I felt an uneasiness as the room warmed to the public advocate, a citywide elected official who had made the time to come here to talk to these people in person, not sending some crappy staffer like me. This guy was from the ritzy part of Brooklyn that most of these people considered, I was sure, akin to Paris and perhaps had not even been to since Pete Hamill was writing for the Daily News. Yet the people were getting their satisfaction. The public advocate was familiar with arcane details about Marine Park precinct staffing, the difficulty in convincing the Parks Department to pave over some running track potholes (“Please follow up with my staffer on that—Wiley you hear that? Please take the information from this young lady here. I’m only going to tell you once.”) and he had the right answer when asked his opinion about the imminent closure of a firehouse on Gerritsen Avenue. (“Thank you brother, the answer is very simple. I’m against that and I’ve been against that and other firehouse closures since my first day in the City Council, it just doesn’t make sense in a city where the well-off are doing so well and everyone else is just trying to get ahead.”)
My misery was complete when the civic association head finally stood up to take the microphone back from the public advocate (“Just one more, do we have time for one more? No I’m not running for anything, no sir, but I will absolutely be back to visit you folks before the year’s out and we’ll talk about that firehouse and see if we can’t get anything done about the track situation.”)
Well Mr. Public Advocate, said the civic head, I think I can say for all of us that we’re a little surprised and very pleased that you took the time to come and talk to us tonight. We do politics a little differently down here in south Brooklyn but we appreciate the personal touch, we really do.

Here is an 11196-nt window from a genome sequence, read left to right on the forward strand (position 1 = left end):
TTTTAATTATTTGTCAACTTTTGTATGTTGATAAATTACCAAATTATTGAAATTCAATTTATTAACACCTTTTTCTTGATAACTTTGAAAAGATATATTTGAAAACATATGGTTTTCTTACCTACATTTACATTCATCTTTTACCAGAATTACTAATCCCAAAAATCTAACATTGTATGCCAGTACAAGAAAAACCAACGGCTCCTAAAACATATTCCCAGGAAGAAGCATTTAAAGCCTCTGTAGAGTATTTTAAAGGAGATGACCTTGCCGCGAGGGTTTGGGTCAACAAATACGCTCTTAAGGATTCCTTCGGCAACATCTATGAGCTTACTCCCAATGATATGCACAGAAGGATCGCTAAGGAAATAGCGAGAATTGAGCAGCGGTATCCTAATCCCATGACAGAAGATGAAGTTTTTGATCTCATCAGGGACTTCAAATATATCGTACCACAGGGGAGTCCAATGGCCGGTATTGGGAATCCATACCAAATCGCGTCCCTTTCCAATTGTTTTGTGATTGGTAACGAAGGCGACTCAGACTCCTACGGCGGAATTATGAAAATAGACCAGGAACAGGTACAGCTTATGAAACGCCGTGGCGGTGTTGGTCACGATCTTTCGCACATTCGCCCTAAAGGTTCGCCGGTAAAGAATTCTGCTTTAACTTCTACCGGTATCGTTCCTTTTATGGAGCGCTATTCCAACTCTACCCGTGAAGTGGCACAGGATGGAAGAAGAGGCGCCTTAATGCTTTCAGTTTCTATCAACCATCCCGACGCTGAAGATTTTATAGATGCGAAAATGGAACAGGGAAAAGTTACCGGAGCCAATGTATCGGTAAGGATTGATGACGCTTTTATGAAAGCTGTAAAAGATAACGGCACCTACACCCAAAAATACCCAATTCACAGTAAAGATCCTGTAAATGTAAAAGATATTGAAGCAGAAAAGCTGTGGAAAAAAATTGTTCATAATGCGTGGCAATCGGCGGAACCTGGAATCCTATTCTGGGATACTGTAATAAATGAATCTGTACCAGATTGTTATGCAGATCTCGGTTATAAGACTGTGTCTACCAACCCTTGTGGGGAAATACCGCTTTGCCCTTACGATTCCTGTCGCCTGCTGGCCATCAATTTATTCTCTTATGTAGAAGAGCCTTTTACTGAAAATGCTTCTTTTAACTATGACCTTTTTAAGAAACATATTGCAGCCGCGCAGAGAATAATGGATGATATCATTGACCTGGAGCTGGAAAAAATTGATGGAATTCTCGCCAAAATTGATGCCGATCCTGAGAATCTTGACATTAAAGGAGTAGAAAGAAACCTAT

Thank you brother, I’m really glad to be here, I have to tell you, the public advocate said.
Ok, the civic head said. Do we have a representative for Councilman Renati here tonight? Some updates from the Parks committee, right?
He looked at me and all the heads in the room turned to me too, including Tiffany’s. Her expectant, curious eyes. Her unhesitating grin. It only faltered slightly before I got up and made the long walk to the microphone.
Halfway there, I heard the door flapping behind me as a fall breeze stirred the room. The public advocate was gone.
Mark Chiusano's story collection Marine Park was a PEN/Hemingway Award honorable mention. His writing and reporting has appeared in places like McSweeney's, Guernica, The Paris Review, Time, Newsday, and The Atlantic. He teaches writing at CUNY City Tech, and is currently working on a book about George Santos.